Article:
Is gardening an important part of you? Would you like your family to be more involved? Well, why not start them out early? My daughter is 2 and a half now, and we’ve started getting her into gardening (well, when she wants to). She’s still a little too young to understand that you can’t pull all the tiny seed sprouts out of the dirt, so we decided to make a space that’s all her own. Guess what? She loves it. Yes, she’s still a 2-year-old and can only stand to be outside gardening for an hour at a time, but, she really enjoys it. Each morning we wander outside to water and say hello to our plants. She tells people about her strawberries and beans and talks about watering them and being gentle with the leaves. It’s been amazing.
Being inspired by these beautiful raised beds, I’d love to share with you how we created a garden space for our kid.
- Rot-resistant wood (cedar or redwood): We made a small box out of cedar (finished box dimensions: 2 feet x 18 inches). For this you need 4 pieces of 2 foot x 6 inch + 4 pieces of 18 inch x 6 inch wooden planks. We double stacked 6 inch pieces of wood, to create a 1 foot high box.
- 4 corner brackets (see photo below)
- 16 – 24 exterior wood screws (depends on the corner bracket you find)
- Boiled linseed oil (optional: found at local home store)
- Gloves and an old rag
- Shovel or wooden stakes and a hammer (optional: depending on your garden)
- Electric screwdriver
- Level (to make it straight)
1. Position two 2 foot x 6 inch planks together to create a 12 inch wide piece (see photo below). Screw in the corner bracket. Repeat this will all the remaining pieces of wood, until you create a rectangle.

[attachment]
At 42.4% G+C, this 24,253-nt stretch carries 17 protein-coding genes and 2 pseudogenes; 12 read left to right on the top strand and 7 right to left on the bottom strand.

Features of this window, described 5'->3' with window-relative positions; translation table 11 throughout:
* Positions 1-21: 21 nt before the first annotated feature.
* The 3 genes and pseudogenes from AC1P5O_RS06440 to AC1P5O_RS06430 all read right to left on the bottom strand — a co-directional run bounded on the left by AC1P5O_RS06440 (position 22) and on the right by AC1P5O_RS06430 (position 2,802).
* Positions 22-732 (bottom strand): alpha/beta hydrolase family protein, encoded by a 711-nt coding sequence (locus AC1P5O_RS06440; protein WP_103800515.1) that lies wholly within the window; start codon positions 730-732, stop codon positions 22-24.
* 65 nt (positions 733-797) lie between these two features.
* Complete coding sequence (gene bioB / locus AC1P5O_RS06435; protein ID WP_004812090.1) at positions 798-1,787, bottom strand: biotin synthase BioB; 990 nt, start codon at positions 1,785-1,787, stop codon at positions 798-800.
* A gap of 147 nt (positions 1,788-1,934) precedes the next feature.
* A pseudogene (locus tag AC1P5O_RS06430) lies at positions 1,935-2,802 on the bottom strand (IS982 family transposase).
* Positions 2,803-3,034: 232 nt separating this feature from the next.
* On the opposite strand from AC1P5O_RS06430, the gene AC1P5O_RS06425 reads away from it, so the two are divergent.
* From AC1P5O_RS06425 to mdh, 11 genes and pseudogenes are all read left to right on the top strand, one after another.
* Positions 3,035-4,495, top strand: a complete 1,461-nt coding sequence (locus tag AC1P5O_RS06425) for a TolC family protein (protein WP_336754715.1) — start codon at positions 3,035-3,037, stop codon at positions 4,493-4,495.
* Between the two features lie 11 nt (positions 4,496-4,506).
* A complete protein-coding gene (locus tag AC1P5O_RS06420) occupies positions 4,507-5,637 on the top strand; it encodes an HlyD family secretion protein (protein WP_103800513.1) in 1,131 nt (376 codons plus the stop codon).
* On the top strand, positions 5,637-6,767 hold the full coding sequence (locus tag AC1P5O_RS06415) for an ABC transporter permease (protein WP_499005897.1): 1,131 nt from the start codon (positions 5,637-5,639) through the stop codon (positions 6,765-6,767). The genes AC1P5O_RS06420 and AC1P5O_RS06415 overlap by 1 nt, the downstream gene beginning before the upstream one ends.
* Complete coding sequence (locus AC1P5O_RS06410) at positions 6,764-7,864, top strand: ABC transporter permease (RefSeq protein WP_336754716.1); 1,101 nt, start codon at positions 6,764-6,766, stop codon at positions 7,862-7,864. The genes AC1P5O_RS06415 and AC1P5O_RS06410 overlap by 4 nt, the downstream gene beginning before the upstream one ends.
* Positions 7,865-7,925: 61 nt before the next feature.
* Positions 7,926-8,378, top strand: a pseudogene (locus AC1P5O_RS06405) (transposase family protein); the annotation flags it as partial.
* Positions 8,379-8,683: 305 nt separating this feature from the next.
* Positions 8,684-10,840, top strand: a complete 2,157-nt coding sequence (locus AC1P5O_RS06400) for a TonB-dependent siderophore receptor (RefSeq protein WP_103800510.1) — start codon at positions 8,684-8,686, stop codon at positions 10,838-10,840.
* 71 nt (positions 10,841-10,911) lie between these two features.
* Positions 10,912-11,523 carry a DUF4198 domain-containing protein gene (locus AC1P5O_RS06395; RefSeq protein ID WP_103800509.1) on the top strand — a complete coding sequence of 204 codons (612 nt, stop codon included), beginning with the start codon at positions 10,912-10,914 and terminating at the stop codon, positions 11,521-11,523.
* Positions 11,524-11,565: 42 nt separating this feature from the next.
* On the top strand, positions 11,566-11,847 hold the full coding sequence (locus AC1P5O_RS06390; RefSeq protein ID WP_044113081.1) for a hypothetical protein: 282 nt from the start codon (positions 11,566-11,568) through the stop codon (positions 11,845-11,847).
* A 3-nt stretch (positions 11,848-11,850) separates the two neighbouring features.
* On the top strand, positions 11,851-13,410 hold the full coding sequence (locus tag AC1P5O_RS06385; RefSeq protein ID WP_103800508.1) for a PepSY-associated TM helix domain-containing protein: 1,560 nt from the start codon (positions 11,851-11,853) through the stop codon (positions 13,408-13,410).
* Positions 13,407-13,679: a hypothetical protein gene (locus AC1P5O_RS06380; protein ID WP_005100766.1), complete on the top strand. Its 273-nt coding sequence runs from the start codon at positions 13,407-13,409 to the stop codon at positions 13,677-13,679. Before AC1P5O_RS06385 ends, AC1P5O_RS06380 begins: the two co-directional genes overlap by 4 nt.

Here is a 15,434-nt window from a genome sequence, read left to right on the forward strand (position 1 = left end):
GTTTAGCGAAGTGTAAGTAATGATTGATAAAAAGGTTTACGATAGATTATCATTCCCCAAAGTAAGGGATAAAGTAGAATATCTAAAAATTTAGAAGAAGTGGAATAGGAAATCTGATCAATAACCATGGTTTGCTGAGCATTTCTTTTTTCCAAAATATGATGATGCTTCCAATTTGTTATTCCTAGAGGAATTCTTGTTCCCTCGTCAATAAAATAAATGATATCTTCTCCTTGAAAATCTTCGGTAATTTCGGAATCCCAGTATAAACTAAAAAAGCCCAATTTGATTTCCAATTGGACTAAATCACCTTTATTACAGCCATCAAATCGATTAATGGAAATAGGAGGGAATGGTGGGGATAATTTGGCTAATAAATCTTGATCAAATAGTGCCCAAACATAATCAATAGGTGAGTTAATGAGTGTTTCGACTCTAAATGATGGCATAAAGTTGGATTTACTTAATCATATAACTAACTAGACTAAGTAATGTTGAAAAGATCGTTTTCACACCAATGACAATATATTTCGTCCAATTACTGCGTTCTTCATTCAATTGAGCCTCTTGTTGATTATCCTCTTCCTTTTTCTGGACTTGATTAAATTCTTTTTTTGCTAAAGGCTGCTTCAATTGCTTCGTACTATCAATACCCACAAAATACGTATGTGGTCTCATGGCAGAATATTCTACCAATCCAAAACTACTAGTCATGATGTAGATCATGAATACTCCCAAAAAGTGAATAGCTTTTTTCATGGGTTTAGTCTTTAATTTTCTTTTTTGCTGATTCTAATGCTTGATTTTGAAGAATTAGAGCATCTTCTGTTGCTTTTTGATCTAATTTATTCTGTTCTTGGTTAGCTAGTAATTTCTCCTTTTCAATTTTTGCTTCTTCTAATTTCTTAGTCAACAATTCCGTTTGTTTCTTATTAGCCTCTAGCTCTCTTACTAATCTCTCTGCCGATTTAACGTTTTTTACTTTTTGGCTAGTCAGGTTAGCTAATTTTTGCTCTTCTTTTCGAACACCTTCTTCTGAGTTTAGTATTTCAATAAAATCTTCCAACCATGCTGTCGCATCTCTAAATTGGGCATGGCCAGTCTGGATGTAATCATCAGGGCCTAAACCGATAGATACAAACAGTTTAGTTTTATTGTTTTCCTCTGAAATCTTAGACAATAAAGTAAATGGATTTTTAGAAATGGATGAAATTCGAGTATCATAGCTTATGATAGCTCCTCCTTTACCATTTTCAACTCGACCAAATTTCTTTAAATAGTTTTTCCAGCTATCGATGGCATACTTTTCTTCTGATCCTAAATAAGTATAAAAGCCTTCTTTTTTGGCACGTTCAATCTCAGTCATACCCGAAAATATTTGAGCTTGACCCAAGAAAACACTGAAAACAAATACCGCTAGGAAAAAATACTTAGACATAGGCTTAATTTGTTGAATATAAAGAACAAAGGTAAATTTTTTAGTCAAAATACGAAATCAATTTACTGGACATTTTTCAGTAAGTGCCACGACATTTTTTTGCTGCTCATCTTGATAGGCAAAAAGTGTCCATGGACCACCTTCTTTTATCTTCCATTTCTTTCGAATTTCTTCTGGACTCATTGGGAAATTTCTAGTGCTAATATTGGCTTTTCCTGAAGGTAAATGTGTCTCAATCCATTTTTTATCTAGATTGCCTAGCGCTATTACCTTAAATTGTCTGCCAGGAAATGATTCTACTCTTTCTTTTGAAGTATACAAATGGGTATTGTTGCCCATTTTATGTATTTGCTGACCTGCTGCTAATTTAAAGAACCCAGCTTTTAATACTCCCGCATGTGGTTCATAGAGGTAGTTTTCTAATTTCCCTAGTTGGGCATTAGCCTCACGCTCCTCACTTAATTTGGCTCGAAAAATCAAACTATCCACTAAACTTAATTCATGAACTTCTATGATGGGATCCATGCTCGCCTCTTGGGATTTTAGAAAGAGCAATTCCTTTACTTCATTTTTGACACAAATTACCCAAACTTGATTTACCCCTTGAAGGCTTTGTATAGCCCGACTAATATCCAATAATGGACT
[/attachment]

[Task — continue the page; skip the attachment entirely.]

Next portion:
2. Now, time to apply some boiled linseed oil. It’s not really necessary, but I’ve read it can extend the life of your garden box. Using an old rag and wearing gloves, rub a layer of oil all over the wood in the box. Let it dry overnight. Side note: linseed oil can be flammable. Please read directions carefully.
3. It’s time to install your box! The spot we chose was on a little hill, so we had to dig a small hole to level it out, which helped make the box sturdier. If you don’t plan on digging a hole to install, I suggest hammering some wooden stakes next to the box to make it stronger.
4. Add some gardening soil to the inside of your box.
5. Start planting! We let our daughter help us with the soil and the planting, and she had a ton of fun. We chose plants that would be easy for a 2-year-old to understand. Strawberries are red: time to pick and eat. Pole beans: fun to watch grow up the stake.
We let her do pretty much anything in her own garden box. Teaching her to be gentle, and to keep it watered. I know this will be a great learning experience for her (and me).
Chelsey, The Paper Mama